Proof. We write , where . We focus on characteristic function of . Then for we have Since the hypothesis implies that left side of (5) does not depend on , then does not depend on . In particular we have that the distribution of a statistic depends on only. Let . Because of the independence of and we may writeEvaluating (8) first when and then when , we get and , respectively. Substituting this into (8), we seeNote that is continuous in , which implies (see Aczel [2], page 31), and so we have . Thus we have actually proved that have the same symmetric -stable distribution. But since we know that the distributions of are symmetric stable, the independence of random variables follows from the observation that If and then and because of the independence of we may write because for and . This implies that linear combination is constant on sphere which gives .

The above consideration gives us the following results of Ejsmont [1] and Cook [3], respectively.

Corollary 2 (the main result of Ejsmont [1]). Let , and be independent random vectors with all moments, where are nondegenerate, and let statistic have a distribution which depends only on for all and . Then are independent and have the same normal distribution with zero means and for .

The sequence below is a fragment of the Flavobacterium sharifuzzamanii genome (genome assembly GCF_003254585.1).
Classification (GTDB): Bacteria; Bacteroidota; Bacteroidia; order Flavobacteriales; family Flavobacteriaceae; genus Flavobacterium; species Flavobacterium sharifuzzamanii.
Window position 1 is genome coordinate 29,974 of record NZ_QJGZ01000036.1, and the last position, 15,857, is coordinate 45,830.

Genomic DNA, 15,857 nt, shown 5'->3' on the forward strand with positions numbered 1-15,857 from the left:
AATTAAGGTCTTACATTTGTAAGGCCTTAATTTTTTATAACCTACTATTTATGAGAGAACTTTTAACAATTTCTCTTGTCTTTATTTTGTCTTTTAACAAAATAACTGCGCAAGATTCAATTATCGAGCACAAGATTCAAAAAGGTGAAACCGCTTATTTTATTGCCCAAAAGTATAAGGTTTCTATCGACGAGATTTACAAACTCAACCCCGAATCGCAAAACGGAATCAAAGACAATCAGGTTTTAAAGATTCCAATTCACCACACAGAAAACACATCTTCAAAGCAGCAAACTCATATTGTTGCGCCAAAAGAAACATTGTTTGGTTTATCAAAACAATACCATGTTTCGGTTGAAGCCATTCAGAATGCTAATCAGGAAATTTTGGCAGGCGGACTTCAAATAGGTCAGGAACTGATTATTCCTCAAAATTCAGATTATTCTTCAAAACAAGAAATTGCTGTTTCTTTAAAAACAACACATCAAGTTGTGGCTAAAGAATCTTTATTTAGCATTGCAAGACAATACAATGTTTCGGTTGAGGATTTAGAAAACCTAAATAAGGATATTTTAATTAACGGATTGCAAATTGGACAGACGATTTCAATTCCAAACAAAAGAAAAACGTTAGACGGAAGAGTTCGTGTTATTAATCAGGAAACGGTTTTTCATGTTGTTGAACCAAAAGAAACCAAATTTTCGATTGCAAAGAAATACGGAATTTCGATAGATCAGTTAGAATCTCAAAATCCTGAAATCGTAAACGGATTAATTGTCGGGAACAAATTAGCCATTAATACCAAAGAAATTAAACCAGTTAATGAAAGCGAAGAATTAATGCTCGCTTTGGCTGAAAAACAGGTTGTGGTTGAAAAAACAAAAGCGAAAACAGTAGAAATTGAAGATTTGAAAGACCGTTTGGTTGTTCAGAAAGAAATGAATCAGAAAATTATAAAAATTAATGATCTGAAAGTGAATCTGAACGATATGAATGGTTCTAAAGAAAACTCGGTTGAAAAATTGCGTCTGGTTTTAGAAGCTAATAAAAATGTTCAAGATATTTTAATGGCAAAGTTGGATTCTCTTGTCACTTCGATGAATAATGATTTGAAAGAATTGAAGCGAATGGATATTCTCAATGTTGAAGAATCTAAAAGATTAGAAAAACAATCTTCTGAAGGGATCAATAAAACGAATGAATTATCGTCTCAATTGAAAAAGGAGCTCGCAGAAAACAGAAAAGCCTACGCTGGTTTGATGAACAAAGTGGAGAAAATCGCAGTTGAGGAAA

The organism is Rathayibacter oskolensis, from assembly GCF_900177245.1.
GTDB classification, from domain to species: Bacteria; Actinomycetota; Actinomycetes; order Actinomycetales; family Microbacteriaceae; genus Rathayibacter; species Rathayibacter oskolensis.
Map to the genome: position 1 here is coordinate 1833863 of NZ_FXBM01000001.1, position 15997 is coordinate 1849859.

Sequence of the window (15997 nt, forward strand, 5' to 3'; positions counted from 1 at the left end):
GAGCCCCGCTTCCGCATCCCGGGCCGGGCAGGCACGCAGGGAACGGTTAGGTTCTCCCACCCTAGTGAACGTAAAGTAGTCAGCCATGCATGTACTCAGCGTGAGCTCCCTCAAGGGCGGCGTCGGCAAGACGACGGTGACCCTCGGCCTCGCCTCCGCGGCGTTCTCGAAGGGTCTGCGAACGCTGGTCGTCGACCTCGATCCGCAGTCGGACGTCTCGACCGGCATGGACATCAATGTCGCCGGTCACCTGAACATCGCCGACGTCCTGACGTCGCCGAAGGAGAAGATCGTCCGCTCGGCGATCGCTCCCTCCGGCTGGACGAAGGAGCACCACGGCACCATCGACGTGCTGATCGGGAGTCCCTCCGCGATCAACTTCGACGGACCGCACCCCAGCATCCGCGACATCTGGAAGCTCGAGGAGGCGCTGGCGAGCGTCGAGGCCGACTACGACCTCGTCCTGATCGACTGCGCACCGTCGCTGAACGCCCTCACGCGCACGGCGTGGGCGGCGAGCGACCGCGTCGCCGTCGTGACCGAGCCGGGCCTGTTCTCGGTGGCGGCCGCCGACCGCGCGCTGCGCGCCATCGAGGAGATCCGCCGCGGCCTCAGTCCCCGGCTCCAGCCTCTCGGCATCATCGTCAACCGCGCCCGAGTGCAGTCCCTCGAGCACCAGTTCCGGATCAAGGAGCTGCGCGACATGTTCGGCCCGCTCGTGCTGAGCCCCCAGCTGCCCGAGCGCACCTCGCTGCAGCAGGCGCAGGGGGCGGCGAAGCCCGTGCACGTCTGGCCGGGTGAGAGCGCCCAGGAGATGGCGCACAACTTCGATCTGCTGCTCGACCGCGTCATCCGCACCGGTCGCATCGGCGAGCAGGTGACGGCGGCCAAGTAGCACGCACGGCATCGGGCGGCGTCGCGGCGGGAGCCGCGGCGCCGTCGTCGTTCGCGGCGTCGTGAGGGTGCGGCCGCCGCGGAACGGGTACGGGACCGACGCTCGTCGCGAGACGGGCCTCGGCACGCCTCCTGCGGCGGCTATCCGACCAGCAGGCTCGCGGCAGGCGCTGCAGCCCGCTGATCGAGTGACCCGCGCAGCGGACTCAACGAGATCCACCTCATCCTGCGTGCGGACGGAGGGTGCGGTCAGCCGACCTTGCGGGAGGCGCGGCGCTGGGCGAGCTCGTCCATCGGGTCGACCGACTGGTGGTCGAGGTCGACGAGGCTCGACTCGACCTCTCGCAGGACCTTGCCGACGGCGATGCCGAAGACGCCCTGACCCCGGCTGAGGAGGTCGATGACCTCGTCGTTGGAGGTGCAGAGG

Corollary 3 (the main result of Cook [3]). Let and be independent random vectors, where are nondegenerate, and let statistic have a distribution which depends only on , and . Then are independent and have the same normal distribution with zero means.

Proof. If we put and in Theorem 1 then we get This means that the distribution of depends only on , which by Theorem 1 implies the statement.

Here we state the Herschel-Maxwell theorem in modern notation (see, e.g., [4] or [5]). This theorem can be also obtained from Theorem 1 by considering and as well as and (the proof is left to the reader).

Theorem 4. Let , be independent random variables and real numbers such that . Then , are normally distributed with zero means if and only if is distributed identically as for any .